Tuesday, July 10, 2012

Short: A conservative gives up on Romney

I don't know B-list conservatives from C or D-listers, so maybe this guy is a complete crank. However, he wants "to see Mitt Romney spat out of the body politic, once and for all." Yet, he doesn't name whom he rather have as Republican nominee. When you don't have an embarrassment of riches, sometimes you end up with just the embarrassments.


Anastasios said...

Galupo, like many of his compatriots at the American Conservative, self-identifies as a communitarian paleo-conservative. That is, he represents a tradition that is very different from either economic conservatism or the Tea Party, and in some important ways is the very opposite of libertarian belief. The like to invoke Burke more than Hayek or Rand.

In truth I suspect they are mostly in the tradition of moderate British Tories (the Churchill and Eden variety rather than the Thatcher wing). I suspect their will never be love lost between them and Romney. But I equally suspect that they will be on the fringes of American conservative politics for quite some time.

ModeratePoli said...

Communitarian paleo-conservative. I've heard the term before, but I can't identify what the beliefs of the species are. I guess I'll have to educate myself about it... but maybe later this week.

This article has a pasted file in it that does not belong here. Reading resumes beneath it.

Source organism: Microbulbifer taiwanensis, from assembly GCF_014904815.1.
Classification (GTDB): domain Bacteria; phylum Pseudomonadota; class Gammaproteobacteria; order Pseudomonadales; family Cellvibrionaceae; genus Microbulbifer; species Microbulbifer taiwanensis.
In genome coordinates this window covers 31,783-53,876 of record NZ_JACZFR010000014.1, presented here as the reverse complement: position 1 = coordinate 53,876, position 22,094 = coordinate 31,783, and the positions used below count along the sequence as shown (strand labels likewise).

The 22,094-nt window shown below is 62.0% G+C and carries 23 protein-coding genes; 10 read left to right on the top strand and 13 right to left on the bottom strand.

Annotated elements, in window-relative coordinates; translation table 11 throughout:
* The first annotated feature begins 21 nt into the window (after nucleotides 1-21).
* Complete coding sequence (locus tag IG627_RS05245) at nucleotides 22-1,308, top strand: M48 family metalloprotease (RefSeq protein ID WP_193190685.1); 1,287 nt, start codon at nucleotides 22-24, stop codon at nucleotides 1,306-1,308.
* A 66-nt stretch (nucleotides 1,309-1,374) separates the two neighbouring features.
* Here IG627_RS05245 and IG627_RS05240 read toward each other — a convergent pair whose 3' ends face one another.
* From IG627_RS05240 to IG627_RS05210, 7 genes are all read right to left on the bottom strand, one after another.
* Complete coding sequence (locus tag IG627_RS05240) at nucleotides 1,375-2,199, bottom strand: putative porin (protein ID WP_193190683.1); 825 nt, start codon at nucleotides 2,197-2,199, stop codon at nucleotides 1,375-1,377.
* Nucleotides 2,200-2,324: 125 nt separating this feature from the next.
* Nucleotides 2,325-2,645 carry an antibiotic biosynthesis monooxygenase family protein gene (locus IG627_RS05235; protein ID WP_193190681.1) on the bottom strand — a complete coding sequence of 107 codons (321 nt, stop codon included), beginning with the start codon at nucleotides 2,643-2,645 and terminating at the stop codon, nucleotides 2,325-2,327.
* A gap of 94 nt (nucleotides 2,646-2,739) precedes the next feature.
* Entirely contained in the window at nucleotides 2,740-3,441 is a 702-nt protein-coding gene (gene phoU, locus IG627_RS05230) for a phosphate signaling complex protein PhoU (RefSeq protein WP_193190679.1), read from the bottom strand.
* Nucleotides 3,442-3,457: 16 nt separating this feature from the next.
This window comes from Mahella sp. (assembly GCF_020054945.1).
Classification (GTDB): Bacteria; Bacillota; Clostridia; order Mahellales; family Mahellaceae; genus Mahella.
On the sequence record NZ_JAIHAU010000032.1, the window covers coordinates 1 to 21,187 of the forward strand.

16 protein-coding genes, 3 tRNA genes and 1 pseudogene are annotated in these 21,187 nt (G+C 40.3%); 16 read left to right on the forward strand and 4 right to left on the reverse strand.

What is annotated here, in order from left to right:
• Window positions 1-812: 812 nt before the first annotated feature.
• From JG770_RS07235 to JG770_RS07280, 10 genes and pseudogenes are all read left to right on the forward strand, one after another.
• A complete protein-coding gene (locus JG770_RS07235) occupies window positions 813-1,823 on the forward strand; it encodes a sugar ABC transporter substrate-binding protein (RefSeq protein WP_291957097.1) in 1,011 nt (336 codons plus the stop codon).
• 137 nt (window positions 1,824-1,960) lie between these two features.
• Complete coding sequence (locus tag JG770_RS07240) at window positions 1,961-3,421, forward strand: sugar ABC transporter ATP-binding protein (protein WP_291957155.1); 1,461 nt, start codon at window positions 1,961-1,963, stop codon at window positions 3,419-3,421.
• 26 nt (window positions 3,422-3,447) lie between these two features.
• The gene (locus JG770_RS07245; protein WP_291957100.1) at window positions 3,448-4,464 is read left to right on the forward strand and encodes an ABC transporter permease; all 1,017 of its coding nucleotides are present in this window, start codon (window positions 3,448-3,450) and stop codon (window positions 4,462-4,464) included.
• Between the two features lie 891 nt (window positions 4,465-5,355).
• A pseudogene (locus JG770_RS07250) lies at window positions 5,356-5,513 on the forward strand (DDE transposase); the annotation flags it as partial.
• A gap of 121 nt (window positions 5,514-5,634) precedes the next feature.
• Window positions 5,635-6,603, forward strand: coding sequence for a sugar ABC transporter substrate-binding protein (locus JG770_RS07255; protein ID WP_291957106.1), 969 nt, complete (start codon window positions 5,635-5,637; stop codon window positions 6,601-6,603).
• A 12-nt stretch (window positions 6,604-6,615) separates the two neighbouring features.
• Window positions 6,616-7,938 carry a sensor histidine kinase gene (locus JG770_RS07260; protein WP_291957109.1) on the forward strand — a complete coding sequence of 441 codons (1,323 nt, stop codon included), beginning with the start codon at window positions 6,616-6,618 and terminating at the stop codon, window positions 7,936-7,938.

Thanks for the info.

Anastasios said...

Strong on local control but with a very pronounced moralistic streak. Tends to emphasize personal responsibility but likes to add that responsibility extends beyond the self to the greater good. Hero might be George Romney, father of Mitt: that is someone with good business sense in a real productive business, strong local roots, strong morality, and sense of community that includes law and order along with support for most kinds of basic welfare (including health care and, especially, education, but also extending to productive government stimulus such as infrastructure spending ).

Respect for local community leads to emphasis on federalism and can lead to going weak on civil rights. Sometimes gets into denial about the relative inefficiencies of local vs national programs. However, emphasis on community and necessity of mutual support generally leads to a loathing of modern libertarian ideas and a horror of unrestrained and unproductive capitalism a la Bain.

Couves said...

The American Conservative supported Ron Paul and has published some of the strongest denunciations of the war on drugs, US imperialism and violations of our civil liberties that I've read anywhere. If that's the new face of paleoconservatism, then we might have to stop calling it a communitarian ideology.

Anastasios is also wrong about George Romney -- he was a moderate-liberal reformist Republican, very much an enemy of the party's traditionalist wing at the time.

Anastasios said...

Doubtless views of George Romney have shifted over the years, as have the positions of various factions in the body politic. I am sure George Romney himself would be horrified to be put forth (smarmily) as a hero in TNR. As for The American Conservative, I suppose it's best for everyone to read it and make their own evaluation.

Couves said...


You're probably the only person on the planet who thinks George Romney was, by any definition, a paleo-conservative.